Self-Compassion in Depression: Associations With Depressive Symptoms, Rumination, and Avoidance in Depressed Outpatients

Krieger, Tobias; Altenstein, David; Baettig, Isabelle; Doerig, Nadja; Holtforth, Martin Grosse (2013). Self-Compassion in Depression: Associations With Depressive Symptoms, Rumination, and Avoidance in Depressed Outpatients. Behavior therapy, 44(3), pp. 501-513. Elsevier 10.1016/j.beth.2013.04.004

[img] Text
1-s2.0-S0005789413000397-main.pdf - Published Version
Restricted to registered users only
Available under License Publisher holds Copyright.

Download (273kB) | Request a copy

Self-compassion involves being kind to oneself when challenged with personal weaknesses or hardship and has been claimed to be associated with resilience in various areas. So far, there are only a handful of studies that investigate self-compassion and its relation to clinical depression. Therefore, the principal goals of the present study were (a) to compare self-compassion in clinically depressed patients and never-depressed subjects, (b) to investigate self-compassion and its relation to cognitive-behavioral avoidance and rumination in depressed outpatients, and (c) to investigate rumination and avoidance as mediators of the relationship between self-compassion and depressive symptoms. One hundred and forty-two depressed outpatients and 120 never-depressed individuals from a community sample completed a self-report measure of self-compassion along with other measures. Results indicate that depressed patients showed lower levels of self-compassion than never-depressed individuals, even when controlled for depressive symptoms. In depressed outpatients, self-compassion was negatively related to depressive symptoms, symptom-focused rumination, as well as cognitive and behavioral avoidance. Additionally, symptom-focused rumination and cognitive and behavioral avoidance mediated the relationship between self-compassion and depressive symptoms. These findings extend previous research on self-compassion, its relation to depression, as well as processes mediating this relationship, and highlight the importance of self-compassion in clinically depressed patients. Since depressed patients seem to have difficulties adopting a self-compassionate attitude, psychotherapists are well advised to explore and address how depressed patients treat themselves.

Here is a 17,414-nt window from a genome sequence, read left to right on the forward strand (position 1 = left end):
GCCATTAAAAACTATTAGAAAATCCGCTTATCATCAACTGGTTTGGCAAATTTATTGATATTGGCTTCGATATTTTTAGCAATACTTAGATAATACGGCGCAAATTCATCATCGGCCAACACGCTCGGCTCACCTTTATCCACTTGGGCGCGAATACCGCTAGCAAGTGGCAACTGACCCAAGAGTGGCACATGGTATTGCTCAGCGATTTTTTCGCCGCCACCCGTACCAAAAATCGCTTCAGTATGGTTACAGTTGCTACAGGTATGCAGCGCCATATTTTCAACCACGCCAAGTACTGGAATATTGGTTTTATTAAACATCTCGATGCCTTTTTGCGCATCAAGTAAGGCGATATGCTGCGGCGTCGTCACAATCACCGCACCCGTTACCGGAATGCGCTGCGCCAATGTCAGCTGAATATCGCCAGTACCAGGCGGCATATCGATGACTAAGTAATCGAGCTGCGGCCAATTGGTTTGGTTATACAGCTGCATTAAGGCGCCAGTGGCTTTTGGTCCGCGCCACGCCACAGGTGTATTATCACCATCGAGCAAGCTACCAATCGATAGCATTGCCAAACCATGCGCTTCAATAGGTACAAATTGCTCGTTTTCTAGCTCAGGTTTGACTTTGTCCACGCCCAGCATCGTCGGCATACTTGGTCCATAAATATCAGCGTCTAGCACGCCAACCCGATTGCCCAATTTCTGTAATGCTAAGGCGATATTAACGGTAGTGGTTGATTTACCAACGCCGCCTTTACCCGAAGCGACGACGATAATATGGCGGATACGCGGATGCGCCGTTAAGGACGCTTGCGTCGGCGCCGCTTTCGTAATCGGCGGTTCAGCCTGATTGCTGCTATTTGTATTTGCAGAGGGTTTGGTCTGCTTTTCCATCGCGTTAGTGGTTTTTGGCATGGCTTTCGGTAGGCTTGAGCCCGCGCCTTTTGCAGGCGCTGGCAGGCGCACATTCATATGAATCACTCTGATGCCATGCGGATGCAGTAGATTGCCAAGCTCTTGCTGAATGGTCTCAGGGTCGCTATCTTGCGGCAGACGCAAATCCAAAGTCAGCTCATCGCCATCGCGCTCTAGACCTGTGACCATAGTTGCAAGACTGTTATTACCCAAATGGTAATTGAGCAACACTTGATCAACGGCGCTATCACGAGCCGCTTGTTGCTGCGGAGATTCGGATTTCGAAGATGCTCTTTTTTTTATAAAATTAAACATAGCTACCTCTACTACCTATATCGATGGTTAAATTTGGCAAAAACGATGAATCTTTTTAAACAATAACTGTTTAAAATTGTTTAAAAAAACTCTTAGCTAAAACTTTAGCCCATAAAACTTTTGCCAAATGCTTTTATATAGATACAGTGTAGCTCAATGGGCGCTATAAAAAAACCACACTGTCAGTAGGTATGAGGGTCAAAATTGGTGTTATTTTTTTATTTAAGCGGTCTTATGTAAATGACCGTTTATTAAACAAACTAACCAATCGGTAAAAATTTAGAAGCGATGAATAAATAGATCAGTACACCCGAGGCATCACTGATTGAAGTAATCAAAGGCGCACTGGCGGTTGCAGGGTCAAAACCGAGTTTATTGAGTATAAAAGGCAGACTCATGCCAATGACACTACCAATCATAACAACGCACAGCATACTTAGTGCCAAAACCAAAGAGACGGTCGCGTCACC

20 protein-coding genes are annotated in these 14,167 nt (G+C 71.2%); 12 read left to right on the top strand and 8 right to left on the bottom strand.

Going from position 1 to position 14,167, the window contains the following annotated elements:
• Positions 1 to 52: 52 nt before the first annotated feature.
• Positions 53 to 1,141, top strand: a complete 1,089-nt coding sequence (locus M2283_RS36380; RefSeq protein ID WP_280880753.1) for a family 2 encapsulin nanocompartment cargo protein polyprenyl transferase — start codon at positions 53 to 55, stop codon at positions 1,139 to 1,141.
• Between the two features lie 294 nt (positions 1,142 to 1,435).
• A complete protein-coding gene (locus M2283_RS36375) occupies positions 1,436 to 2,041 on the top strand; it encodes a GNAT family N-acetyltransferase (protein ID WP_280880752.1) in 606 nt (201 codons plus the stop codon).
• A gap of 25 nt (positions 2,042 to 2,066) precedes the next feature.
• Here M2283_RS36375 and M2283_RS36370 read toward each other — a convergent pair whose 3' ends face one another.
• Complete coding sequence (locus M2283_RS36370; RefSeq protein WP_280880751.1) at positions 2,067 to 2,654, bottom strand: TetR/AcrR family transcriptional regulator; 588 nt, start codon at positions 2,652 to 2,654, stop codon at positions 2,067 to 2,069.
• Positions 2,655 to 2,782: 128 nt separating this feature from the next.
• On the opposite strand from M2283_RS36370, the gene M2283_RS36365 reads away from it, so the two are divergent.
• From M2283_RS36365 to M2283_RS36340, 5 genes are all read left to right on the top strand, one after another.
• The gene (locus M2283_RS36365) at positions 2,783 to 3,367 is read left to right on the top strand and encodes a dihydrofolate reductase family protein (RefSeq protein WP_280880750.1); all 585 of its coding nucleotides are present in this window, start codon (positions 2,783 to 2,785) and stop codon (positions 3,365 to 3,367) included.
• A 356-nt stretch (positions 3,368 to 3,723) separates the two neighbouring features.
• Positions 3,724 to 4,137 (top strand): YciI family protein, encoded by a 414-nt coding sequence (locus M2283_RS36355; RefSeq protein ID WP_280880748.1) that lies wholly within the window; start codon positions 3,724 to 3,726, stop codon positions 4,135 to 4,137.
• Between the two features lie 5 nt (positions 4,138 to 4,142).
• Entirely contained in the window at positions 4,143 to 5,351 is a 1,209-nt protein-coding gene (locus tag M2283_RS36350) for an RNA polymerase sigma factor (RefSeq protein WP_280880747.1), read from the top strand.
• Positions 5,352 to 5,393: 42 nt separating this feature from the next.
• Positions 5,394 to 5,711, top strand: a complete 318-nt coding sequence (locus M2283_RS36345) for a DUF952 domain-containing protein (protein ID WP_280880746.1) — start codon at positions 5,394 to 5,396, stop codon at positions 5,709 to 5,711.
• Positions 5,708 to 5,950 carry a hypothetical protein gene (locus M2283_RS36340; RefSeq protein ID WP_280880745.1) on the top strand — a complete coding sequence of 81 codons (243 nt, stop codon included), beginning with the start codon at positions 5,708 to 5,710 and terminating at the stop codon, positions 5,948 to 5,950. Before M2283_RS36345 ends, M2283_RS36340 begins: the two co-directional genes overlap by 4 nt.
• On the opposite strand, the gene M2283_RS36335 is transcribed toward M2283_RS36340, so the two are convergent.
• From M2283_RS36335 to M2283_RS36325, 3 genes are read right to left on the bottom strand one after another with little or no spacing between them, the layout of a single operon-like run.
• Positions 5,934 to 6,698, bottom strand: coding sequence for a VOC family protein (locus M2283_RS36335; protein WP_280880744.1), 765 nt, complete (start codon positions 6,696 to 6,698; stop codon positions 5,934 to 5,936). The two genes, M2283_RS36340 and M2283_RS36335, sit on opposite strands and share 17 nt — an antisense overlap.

Item Type:

Journal Article (Original Article)

Division/Institute:

07 Faculty of Human Sciences > Institute of Psychology > Clinical Psychology and Psychotherapy

UniBE Contributor:

Krieger, Tobias

Subjects:

600 Technology > 610 Medicine & health

ISSN:

0005-7894

Publisher:

Elsevier

Language:

English

Submitter:

Tobias Krieger

Date Deposited:

25 Feb 2020 10:07

Last Modified:

27 Feb 2020 05:13

Publisher DOI:

10.1016/j.beth.2013.04.004

PubMed ID:

23768676

BORIS DOI:

10.7892/boris.74711

URI:

https://boris.unibe.ch/id/eprint/74711

Actions (login required)

Edit item Edit item
Provide Feedback